Entertainment

Freud, C.S. Lewis and God

Actor Richard Newman portrays Sigmund Freud and Damon Calderwood is author C.S. Lewis in the City Stage New West production of Freud’s Last Session at Galbraith House, 131 Eighth St., Jan. 29 to Feb. 9. - Photo contributed
Actor Richard Newman portrays Sigmund Freud and Damon Calderwood is author C.S. Lewis in the City Stage New West production of Freud’s Last Session at Galbraith House, 131 Eighth St., Jan. 29 to Feb. 9.
— image credit: Photo contributed

City Stage New West has been grappling with some heavy duty issues such as finances, so it’s appropriate it’s putting on a play that gets the audience grappling with something as mentally challenging as the question of God.

“I don’t think any of our group has shied away from any heavy duty topics,” said Chris Robson, associate artistic director of City Stage.

Robson is the director for the company’s production of Freud’s Last Session, which will make its Western Canadian premiere at Galbraith House (131 Eighth St.) later this month. It’s a play that fictitiously hooks up Dr. Sigmund Freud and British author C.S. Lewis, who went from being an atheist to an “apologist for Christianity.” It occurs during the dying days of the cancer-stricken founding father of psychoanalysis who went to live in London to avoid being in Nazi Germany. Both men were aware of each other and Lewis had publicly criticized Freud in London newspapers.

“The plays that I’m drawn to the most are the journeys of the human spirit,” said Robson. “You can interpret that in many ways, when someone is faced with a big decision. In this case, these characters are meeting on the day England is declaring war on Nazi Germany.

“The playwright (Mark St. Germain) strikes a balance between edification and entertainment. He gives people an insight into their private lives that anybody would be fascinated by. For people who think they know what Freud is about or C.S. Lewis is about, I think they’ll see some surprises.”

City Stage board president Damon Calderwood saw the off-Broadway sensation in Oregon and immediately wanted to play Lewis.

“He was quite taken with it,” said Robson. “He pursued it. He’s relentless that way, when he sees something he wants to do he pursues it.”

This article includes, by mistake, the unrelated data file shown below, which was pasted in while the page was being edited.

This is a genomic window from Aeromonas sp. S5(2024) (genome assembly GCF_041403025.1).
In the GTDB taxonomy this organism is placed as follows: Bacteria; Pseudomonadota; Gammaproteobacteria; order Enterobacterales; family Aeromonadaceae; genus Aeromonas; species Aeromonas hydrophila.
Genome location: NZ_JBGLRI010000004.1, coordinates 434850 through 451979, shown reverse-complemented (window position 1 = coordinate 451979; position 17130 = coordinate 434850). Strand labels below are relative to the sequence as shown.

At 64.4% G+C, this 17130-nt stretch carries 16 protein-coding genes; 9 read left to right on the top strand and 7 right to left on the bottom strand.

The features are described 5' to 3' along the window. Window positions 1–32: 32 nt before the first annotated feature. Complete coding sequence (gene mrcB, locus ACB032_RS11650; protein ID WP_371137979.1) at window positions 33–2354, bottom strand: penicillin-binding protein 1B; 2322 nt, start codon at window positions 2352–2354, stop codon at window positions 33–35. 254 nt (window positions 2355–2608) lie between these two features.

Although City Stage hadn’t put on a production for a while, financially it worked well for them because their biggest expenses were acquiring the play’s rights and the venue rental. With only Calderwood and Richard Newman, who portrays Freud, on the stage a big theatre wasn’t needed. Galbraith House fit their needs because it’s like an old English house and its dining room area can hold an audience of up to 40.

“It’s not like a big technical production, there’s not going to be any big bells and whistles,” said Robson. “That’s what made it another good sell as far as the board was concerned. It wasn’t going to break the bank. Despite the small venue we’ll still break even even if we’re only at half capacity.

“It’s a very intimate setting. In a lot of bigger theatres people might feel removed from what is happening. In Galbraith House you’re pretty much sitting in the laps of the characters. If you’re playing Freud or Lewis there’s nowhere to hide. It’s a very personal experience.”

Freud’s Last Session raises provocative questions and City Stage has a responsibility to choose projects that make people think and feel, said Robson. But, he added, the big issue in the long run for City Stage is finances.

“Having what I would say is a good track record of unique productions spread out over time, we’re at a crossroads,” Robson said. “This is our challenge now, to take this to the next level. Getting somebody on this board who has experience in fundraising [is a priority]. This board has ample experience in making theatre, but the other thing is paying for theatre.”

The play will run Jan. 29 to Feb. 9. More information is available at www.citystagenewwest.org.

In conjunction with the play, a lecture entitled The Freud-Lewis Connection will be delivered by Trinity Western University professor Monika Hilder and behavioural scientist Mychael Gleeson at the New Westminster Public Library, Tuesday, Jan. 14, 7 to 9 p.m.

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